On appeal from the Essex County Circuit Court.
For the plaintiff-respondent, Joseph F. S. Fitzpatrick.
For the defendant-appellant, Collins & Corbin, Edward A. Markley and Charles W. Broadhurst.
The opinion of the court was delivered by
WOLFSKEIL, J. This suit was brought under the Death act to recover for the pecuniary loss sustained by the next of kin of Ambrose Trovato who was killed while an occupant of an automobile owned by the defendant. The sole issue contested was the question as to who was driving the car, the defendant or Trovato.
On the day of the fatal accident it appears that the defendant, with the deceased and two companions, started out in an automobile, stopped at a Turkish bath in Newark, and then at several taverns where the party consumed beer and liquor.
Immediately prior to the accident, the car was seen by the witness De Lena, as it was passing the entrance to a golf club where the witness in question had been working as a caddy. He testified that the defendant and not the deceased
was driving. There were four trials and on each occasion the plaintiff's case, as to who was driving the car, depended on the testimony of this same witness. On cross-examination by appellant's counsel his credibility was affected to some degree, yet two juries believed him, one did not, and one disagreed. As against this the defense witnesses who saw the happening said that the decedent was the driver of the car. This testimony was evidently rejected by the jury because most of these witnesses were friends of the defendant. The appellant, after an unfavorable verdict in the fourth trial, did not see fit to challenge the finding of fact on rule to show cause before the trial court, or elsewhere, and for the most part the argument in this tribunal, on appeal, seems to be directed to the weight of evidence that was before the trial court and the jury on the third trial.
The outstanding judgment is the result of a verdict after the fourth trial and the appellant's challenge here is directed to the action of the trial court in making rule to show cause absolute after verdict in the third trial. It should be noted that the appellant points to no particular abuse of discretion and that the reasons assigned on rule to show cause after the third trial, in addition to the verdict being against the weight of the evidence, are that the verdict was the result of passion, prejudice or mistake and contrary to the charge of the court.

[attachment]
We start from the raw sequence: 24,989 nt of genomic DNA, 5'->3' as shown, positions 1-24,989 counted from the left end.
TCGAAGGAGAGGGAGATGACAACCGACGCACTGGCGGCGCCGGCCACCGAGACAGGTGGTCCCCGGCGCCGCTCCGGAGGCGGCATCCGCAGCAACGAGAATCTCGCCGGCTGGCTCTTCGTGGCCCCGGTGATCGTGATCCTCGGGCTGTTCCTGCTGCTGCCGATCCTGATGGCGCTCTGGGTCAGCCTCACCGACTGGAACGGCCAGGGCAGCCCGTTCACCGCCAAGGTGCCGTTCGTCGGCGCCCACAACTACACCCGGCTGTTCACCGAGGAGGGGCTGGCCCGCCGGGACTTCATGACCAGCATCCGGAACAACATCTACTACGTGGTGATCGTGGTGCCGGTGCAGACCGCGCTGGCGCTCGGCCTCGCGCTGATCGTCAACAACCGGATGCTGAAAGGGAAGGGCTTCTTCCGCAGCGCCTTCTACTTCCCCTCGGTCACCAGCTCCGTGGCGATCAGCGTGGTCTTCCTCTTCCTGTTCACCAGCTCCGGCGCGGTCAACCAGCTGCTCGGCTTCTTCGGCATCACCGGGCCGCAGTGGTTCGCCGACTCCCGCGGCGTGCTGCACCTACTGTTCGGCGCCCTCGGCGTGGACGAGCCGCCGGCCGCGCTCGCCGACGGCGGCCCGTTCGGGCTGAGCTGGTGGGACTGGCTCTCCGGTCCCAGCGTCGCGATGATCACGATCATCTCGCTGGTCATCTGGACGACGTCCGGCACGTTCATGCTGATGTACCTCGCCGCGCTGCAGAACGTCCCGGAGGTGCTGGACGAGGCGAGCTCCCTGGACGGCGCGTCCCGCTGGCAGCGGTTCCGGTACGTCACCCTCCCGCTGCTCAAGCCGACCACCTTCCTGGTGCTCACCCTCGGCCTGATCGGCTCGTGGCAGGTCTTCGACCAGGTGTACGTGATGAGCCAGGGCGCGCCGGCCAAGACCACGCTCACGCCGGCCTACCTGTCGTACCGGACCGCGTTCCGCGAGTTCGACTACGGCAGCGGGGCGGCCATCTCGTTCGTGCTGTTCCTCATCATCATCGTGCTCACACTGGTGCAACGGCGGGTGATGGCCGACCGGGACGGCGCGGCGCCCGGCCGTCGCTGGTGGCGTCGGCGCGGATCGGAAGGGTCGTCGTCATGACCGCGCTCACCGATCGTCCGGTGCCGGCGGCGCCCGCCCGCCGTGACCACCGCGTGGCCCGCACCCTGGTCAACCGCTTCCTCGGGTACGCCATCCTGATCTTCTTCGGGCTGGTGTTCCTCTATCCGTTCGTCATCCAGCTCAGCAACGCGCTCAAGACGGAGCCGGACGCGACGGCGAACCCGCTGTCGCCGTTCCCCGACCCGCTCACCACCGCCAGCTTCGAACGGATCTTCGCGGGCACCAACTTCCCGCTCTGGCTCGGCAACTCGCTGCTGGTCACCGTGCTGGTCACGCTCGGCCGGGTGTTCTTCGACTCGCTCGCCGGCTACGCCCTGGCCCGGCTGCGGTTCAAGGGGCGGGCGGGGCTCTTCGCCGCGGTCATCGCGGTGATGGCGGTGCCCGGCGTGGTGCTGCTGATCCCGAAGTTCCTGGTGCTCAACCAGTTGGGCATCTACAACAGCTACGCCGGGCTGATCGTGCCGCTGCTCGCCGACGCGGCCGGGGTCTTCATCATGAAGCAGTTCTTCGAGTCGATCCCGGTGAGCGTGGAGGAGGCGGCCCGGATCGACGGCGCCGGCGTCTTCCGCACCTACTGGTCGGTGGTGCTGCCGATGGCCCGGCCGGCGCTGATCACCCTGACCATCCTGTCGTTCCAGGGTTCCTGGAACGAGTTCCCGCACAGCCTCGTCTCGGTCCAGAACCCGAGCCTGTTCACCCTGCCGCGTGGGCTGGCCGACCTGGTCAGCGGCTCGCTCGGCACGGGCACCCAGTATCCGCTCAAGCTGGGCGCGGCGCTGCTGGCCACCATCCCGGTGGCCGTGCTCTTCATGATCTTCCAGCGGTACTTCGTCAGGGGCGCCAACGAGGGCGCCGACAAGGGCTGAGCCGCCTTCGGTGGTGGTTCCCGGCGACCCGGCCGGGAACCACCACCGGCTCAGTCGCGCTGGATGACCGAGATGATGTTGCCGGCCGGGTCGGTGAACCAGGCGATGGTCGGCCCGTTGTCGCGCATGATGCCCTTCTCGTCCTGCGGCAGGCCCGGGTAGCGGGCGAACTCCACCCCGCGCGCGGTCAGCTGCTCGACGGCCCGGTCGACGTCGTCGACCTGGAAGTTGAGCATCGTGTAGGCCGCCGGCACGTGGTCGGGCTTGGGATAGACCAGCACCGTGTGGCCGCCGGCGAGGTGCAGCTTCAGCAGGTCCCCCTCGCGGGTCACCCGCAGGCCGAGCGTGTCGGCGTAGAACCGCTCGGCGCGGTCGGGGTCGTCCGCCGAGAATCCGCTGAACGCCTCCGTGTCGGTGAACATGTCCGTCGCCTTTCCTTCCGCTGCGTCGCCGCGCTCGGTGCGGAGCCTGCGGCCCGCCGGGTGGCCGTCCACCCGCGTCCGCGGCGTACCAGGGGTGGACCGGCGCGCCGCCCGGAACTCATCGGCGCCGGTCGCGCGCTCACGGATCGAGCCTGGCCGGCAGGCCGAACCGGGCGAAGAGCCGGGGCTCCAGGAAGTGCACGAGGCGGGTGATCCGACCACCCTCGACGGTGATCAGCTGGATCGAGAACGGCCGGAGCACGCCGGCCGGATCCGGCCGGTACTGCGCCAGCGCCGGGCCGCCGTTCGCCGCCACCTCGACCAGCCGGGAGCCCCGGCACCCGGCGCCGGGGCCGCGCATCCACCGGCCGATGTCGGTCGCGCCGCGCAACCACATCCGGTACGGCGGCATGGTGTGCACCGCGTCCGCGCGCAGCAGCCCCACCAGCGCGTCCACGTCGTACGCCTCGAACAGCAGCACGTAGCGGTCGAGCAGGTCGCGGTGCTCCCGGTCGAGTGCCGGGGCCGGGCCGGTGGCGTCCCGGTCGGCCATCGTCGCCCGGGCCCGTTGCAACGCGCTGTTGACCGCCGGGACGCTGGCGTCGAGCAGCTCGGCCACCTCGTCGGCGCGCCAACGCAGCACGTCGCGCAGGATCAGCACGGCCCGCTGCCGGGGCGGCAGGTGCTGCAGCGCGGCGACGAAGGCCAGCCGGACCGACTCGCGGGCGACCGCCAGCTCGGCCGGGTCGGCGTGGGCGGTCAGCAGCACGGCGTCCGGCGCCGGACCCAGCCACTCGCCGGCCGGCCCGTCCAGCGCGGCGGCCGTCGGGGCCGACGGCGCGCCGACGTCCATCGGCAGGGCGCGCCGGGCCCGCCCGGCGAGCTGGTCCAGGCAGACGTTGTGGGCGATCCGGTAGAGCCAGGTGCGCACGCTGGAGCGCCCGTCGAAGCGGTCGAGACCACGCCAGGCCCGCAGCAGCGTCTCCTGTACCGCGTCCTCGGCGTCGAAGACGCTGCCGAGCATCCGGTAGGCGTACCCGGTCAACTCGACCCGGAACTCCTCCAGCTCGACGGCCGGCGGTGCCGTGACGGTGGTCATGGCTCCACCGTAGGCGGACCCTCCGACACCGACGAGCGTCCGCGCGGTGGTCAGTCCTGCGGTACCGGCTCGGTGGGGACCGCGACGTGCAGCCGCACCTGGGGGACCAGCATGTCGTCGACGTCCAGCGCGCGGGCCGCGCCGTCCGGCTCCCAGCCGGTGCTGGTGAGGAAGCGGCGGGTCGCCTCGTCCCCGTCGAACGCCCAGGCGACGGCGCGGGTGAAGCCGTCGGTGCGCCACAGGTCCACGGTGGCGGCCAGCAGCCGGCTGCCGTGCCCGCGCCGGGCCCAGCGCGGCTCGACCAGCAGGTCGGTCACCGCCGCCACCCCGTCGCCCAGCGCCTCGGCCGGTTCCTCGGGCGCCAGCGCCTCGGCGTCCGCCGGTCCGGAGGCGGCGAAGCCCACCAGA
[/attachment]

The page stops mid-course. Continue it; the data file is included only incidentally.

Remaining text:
There is nothing in the order setting aside the finding and judgment resulting from the third trial or the state of the case which would indicate what prompted the trial judge to make the rule to show cause absolute. It may have been for any of the various reasons assigned. It will be presumed, where an order granting a new trial does not show the specific ground on which it was granted, that all of the grounds specified in the motion were considered by the trial court, and that the motion was sustained on every ground stated therein. 5 C.J.S., tit. "Appeal and Error," p. 444, P1571; Beechler v. Huber, 114 N.J.L. 256.
Of course the fundamental rule is that in granting or refusing a new trial, the trial court is exercising a discretionary power and that its ...